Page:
Loew's Gates Theatre
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Previously operated by: Loew's Inc.
Architects: Thomas White Lamb
Purpose built in 1921, as a movie/stage presentation theatre, the Loew’s Gates Theatre was opened on November 21, 1921 with Bert Lytell in “Alias Lady Fingers” & Buster Keaton in “Hard Luck”. There was vaudeville on the stage and opening night was attended by a host of movie stars. It was equipped with a Moller 3 manual 17 rank theatre organ. This large and still well-maintained Loew’s house was one of Broooklyn’s many Broadway theatres that are now either closed or gone. It closed on July 13, 1977 as a movie house.
Today the theatre is restored and well maintained by a church that currently uses the theatre.
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Recent comments (view all 94 comments)
I sent an email to Pilgrim Church asking if I can tape some photographs.
Photos at https://commons.wikimedia.org/wiki/Category:Pilgrim_Church,_formerly_Loew%27s_Gates_Theatre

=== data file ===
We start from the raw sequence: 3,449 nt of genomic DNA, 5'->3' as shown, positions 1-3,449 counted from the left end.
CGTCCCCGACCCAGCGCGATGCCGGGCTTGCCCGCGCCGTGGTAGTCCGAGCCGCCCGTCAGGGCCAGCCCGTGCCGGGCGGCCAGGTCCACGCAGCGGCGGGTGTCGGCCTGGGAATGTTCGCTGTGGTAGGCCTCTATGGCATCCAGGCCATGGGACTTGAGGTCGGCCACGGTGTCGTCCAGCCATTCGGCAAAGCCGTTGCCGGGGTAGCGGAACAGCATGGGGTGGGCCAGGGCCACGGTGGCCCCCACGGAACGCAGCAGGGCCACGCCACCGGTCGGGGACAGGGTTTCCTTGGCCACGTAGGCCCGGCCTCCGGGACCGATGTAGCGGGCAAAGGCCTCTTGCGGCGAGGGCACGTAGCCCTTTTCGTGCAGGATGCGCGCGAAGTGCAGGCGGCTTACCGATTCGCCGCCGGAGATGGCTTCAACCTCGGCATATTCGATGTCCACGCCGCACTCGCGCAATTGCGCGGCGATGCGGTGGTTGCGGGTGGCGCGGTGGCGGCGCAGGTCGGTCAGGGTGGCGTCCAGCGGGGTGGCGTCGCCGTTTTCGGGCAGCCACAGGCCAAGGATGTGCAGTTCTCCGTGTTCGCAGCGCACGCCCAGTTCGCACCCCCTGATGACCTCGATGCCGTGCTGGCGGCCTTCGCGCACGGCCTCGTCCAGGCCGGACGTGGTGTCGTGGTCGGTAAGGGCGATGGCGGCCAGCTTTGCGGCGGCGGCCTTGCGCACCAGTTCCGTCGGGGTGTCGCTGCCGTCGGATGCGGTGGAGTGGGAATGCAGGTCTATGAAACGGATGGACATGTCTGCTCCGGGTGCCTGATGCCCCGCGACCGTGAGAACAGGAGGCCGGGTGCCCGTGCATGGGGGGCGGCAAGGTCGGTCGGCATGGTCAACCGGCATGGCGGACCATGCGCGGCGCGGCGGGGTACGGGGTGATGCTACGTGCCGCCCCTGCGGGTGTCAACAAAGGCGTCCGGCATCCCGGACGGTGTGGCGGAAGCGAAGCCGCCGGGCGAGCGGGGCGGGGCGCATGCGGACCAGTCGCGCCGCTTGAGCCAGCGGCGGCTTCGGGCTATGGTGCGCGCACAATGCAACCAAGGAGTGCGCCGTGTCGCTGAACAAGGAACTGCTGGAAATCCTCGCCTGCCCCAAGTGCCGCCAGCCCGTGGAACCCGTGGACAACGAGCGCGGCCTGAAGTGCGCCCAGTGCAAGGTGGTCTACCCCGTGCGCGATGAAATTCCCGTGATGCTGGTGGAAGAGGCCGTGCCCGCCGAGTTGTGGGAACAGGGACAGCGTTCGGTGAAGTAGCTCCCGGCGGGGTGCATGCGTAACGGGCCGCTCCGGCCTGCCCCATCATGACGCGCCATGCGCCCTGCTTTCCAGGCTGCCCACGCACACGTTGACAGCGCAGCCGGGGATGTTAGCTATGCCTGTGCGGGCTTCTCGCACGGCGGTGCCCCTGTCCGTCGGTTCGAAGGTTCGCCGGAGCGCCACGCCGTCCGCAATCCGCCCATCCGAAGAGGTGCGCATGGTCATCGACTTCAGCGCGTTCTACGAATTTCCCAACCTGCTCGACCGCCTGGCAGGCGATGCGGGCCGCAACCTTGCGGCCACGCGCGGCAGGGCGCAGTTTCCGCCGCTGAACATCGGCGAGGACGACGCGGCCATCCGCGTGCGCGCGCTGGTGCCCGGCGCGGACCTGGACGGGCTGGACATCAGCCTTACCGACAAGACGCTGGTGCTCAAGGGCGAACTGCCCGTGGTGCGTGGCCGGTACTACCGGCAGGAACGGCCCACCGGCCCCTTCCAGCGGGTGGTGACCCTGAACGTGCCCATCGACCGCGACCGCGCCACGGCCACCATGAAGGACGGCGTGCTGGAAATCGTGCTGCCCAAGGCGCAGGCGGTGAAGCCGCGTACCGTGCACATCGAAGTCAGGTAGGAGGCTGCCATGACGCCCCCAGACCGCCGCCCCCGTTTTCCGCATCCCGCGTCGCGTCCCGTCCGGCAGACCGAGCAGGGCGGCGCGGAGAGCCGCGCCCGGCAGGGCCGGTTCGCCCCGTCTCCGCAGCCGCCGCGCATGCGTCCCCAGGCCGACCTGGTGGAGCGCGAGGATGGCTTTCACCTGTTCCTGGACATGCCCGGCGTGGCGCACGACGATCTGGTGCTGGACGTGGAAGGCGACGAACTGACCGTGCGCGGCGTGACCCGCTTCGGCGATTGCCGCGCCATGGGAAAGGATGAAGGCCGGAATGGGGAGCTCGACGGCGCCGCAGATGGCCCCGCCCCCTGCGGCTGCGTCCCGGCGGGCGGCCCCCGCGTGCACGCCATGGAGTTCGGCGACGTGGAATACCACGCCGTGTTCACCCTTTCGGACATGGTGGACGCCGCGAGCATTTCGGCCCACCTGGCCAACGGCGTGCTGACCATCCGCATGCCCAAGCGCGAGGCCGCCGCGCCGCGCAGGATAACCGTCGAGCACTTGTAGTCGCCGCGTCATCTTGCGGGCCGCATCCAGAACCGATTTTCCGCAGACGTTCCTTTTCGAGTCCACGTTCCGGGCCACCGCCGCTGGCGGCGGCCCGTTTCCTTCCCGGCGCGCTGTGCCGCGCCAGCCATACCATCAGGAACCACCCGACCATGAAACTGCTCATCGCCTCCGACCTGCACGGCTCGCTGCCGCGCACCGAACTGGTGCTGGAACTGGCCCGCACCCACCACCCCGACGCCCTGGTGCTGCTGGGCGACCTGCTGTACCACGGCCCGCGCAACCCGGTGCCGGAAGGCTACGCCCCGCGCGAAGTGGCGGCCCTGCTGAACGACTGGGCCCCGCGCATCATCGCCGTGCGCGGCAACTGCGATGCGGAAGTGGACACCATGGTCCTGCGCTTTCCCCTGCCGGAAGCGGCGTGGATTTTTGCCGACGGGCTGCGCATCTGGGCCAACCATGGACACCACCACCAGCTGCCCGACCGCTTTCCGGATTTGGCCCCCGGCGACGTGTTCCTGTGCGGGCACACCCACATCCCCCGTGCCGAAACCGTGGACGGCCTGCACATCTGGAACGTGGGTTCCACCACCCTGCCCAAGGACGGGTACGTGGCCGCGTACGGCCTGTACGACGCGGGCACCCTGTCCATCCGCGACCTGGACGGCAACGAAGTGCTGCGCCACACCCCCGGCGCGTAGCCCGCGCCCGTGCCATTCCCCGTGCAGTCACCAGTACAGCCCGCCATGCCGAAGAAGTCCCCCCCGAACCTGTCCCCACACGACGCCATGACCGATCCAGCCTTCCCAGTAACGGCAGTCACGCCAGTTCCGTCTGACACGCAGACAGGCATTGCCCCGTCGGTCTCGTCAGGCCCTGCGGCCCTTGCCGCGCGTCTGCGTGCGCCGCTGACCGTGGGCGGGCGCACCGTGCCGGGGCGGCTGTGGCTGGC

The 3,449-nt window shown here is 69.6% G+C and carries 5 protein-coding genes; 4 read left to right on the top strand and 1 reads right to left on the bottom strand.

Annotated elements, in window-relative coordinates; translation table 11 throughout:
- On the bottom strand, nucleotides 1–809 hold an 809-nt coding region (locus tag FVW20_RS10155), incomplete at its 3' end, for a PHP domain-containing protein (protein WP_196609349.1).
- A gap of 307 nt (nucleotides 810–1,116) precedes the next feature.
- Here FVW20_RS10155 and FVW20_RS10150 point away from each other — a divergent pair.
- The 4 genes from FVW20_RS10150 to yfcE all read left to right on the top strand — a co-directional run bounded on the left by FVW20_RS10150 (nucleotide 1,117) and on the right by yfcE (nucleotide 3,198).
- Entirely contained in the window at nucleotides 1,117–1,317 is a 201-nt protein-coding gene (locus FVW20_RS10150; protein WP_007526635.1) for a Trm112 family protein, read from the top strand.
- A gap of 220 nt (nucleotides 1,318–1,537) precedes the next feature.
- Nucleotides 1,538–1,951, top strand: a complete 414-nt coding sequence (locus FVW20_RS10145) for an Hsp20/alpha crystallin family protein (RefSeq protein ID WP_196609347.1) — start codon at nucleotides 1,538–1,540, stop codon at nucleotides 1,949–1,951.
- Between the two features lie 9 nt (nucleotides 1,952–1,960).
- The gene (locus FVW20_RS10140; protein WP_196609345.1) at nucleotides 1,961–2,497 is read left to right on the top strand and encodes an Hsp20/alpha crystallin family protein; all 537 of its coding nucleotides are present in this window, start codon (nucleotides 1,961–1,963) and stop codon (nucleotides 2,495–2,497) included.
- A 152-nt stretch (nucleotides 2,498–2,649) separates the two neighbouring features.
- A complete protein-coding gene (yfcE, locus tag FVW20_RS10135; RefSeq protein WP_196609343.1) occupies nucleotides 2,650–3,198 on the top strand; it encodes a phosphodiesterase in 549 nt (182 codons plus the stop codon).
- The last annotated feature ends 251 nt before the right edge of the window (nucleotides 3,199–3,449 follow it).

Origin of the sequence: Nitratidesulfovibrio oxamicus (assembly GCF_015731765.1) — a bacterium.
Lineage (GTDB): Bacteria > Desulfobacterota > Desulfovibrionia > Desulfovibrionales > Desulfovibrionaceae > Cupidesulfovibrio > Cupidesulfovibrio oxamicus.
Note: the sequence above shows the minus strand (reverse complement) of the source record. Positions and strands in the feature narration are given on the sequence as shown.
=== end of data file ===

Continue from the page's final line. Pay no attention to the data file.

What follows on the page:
I wonder how long the church will keep the building in light of the present development
Since this is a large and prosperous church – and they certainly need the space to serve their parish – I would not expect them to move anytime soon – unless, of course, they want to make a fast bundle.
This one opened on November 21, 1921. The feature film was “Alias Ladyfingers” with Bert Lytell.
While the photo currently at the top of the page does document the fact that the Gates did, at times, show XXX adult fare, I believe this was only done occasionally and that the Gates showed mostly regular fare until the 1977 blackout closed it down for good.
True, John. One full photo of the theater shows “The Pawnbroker” which was a big hit in the 1960s. What I also found interesting in this photo is that the entire theater is on Broadway. Generally, only the entrance would be on the main street and the auditorium in the back. Full Broadway frontage would cost a lot more taxwise than just a small entrance.
Actually, most of the theater other than the entrance is not located on Broadway. In fact, the Gates once featured a separate entrance situated around the corner – I believe on Gates Ave. A large portion of the old Bushwick RKO, on the other hand, did front on Broadway. This might have been a reason why it closed first, though property values on Broadway were plummeting during the 1960’s and 70’s.
The photo with “The Pawnbroker” on the marquee shows the Gates Avenue side of the building, not the main entrance on Broadway. The marquee and poster cases on Gates Avenue were “just for show,” with doors that were exits from the auditorium. Photo linked here
Just posted another out of the tax photos. Left side Broadway